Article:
May 24, 2011
Elective Shareholder Liability
Posted by Peter Conti-Brown

During this guest stint, I hope to blog about some of my recent writing, which has focused at the intersection of banking, bankruptcy, corporate, and administrative law. That’s not historically been a very large intersection, I’ll grant you, but the crisis and subsequent 2,300 page Dodd-Frank Act has been a boost in that regard (if that's not too macabre). Most recently, this intersection has produced two broad projects. The first focuses on how to increase shareholder participation in resolving the problems associated with implicit governmental guarantees of systemically important financial institutions (SIFIs), and second, the institutional design of banking, administrative, and corporate law. I’ll blog about the first area today, and hopefully get to institutional design questions later in the week.

Although I know there is a great deal of “crisis fatigue” brewing from the onslaught of memoirs, explanatory books, and law review articles on this topic, one of the central problems that the financial crisis revealed remains unsolved. That problem is the problem of bailouts. Taxpayer bailouts, the governmental tool of choice in 2008-2009, undermine the core principles of capitalism. They are also expensive, unjust, unpopular, and usually represent dramatic deviations from the rule of law. Here’s the catch: they are, in some cases, also essential. The “problem of bailouts,” then, is that they are almost always inimical to the interests of society, except when they are not. Dodd-Frank ignores this complexity, improbably guaranteeing an end of taxpayer bailouts forever. And ironically, as many have argued, much of the Act makes bailouts more likely, not less, making the wrong kind of bailouts available far too often.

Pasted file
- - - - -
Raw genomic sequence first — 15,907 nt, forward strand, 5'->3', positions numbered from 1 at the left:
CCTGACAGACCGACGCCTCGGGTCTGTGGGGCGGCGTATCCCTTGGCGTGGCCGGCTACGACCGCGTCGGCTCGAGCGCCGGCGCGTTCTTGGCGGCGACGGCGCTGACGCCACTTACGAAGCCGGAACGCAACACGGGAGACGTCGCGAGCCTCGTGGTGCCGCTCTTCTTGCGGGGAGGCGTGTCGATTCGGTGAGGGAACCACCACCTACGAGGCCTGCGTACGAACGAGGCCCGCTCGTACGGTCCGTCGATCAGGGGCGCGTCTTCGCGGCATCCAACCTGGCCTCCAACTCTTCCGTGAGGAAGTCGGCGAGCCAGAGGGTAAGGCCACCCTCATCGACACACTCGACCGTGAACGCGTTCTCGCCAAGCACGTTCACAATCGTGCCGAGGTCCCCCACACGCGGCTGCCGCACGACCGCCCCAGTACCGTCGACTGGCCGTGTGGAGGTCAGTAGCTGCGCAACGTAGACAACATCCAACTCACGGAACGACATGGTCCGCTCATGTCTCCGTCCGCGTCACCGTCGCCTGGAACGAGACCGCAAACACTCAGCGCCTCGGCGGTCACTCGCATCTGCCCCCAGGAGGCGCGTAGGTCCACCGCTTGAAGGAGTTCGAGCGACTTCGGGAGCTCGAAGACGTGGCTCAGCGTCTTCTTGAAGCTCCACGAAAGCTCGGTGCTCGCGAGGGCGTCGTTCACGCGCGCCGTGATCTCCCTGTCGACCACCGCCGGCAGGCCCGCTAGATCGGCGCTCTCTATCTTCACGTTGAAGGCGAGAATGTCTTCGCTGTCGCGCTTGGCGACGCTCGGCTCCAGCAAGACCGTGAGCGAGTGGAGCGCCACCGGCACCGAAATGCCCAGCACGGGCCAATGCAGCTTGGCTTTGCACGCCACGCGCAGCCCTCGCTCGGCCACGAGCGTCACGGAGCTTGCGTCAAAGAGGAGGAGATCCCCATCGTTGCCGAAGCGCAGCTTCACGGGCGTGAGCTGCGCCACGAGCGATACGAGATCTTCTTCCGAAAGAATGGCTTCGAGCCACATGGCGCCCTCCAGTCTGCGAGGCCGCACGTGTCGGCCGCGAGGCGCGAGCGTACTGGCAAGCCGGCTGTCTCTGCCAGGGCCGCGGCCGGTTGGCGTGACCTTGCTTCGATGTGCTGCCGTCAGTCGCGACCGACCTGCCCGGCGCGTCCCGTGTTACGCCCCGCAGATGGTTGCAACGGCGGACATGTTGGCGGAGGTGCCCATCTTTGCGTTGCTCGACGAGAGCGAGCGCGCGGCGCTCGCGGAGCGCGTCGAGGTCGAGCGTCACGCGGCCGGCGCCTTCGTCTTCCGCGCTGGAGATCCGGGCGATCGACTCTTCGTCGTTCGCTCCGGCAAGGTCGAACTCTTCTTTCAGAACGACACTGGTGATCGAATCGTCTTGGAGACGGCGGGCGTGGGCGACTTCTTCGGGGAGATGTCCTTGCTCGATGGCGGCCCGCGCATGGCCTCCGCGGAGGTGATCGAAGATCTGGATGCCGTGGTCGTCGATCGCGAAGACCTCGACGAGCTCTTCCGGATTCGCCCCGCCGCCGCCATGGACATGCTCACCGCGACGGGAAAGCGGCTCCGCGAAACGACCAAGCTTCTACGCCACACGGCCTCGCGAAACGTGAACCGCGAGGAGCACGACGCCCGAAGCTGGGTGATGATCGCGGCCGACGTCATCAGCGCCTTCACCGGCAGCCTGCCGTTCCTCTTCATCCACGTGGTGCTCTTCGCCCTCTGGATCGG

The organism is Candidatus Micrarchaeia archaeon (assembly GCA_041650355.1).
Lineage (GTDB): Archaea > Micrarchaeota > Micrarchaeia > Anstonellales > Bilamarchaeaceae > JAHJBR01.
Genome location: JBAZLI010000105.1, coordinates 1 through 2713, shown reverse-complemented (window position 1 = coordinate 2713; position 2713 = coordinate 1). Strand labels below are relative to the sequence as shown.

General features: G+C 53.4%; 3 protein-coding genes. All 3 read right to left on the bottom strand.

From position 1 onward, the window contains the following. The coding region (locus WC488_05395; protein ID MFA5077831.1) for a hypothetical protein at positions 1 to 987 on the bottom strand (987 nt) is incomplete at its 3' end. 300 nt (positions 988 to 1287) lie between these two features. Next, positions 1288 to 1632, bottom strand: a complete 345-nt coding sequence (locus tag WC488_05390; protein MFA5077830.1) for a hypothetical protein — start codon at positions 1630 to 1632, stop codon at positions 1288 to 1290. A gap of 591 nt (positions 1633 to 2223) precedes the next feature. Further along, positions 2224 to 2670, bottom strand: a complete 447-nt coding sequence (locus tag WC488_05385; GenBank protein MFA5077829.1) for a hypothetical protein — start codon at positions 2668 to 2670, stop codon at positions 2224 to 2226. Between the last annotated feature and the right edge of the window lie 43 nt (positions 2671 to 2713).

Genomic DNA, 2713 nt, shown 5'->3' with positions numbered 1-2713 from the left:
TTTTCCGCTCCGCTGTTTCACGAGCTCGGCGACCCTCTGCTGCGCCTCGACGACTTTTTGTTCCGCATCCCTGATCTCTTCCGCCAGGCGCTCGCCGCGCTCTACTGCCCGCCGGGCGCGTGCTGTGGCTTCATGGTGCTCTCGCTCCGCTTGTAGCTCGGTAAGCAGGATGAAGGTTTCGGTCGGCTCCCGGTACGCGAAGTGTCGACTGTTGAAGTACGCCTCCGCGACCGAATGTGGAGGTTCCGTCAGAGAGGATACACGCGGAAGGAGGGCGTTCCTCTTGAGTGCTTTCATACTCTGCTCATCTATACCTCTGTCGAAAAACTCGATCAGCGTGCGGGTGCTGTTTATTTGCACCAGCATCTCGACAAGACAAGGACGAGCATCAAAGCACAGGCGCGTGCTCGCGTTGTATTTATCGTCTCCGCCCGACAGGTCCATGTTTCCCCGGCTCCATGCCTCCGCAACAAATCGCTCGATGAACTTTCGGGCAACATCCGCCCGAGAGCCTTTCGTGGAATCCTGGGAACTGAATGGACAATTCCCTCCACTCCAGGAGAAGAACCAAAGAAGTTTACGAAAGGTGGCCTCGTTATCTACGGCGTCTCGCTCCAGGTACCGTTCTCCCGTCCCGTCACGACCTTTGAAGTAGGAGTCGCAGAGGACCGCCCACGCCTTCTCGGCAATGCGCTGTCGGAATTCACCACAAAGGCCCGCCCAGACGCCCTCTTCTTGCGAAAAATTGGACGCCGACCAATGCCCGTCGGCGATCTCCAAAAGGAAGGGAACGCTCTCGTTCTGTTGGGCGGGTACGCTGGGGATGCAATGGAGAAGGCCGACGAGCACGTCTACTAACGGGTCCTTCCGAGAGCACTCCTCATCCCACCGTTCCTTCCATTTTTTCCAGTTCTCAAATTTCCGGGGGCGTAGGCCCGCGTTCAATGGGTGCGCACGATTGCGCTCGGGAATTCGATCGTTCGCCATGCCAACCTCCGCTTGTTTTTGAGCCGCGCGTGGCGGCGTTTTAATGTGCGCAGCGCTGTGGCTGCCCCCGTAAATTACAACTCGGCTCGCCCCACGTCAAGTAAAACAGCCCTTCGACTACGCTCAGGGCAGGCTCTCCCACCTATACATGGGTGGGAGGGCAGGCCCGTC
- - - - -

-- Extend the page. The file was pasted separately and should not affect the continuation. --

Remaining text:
My article, Solving the Problem of Bailouts: A Theory of Elective Shareholder Liability, available here, proposes to solve the problem of bailouts by giving the government the ability to make the right kinds of bailouts—that is, those not deemed inevitable by by market participants—possible by forcing the bailed out firms to internalize the costs of such bailouts when they do occur. The proposal—called elective shareholder liability—allows bank shareholders, according to their own internal risk analyses, the option of either changing their capital structure to include dramatically less debt, consistent with a consensus recommendation of leading economists led by Anat Admati, Peter De Marzo, Martin Hellwig, and Paul Pfleiderer; or, alternatively, adding a bailout exception to the banks’ limited shareholder liability status to require shareholders—not taxpayers—to cover the ultimate costs of their firm’s failure.

If firms opt for shareholder liability, they would face a governmental collection, similar to a tax assessment, for the recoupment of all bailout costs, on a pro-rata basis. The regime would also include an up-front stay on collections to ensure that there are, in fact, taxpayer losses to be recouped, and to mitigate government incentives for over-bailout, political manipulation, and crisis exacerbation. The proposed structure would also give the government the authority to declare the shareholders’ use of the corporate form to evade liability null and void, and require that shareholders who litigate against collection and subsequently lose to pay the government’s litigation expenses.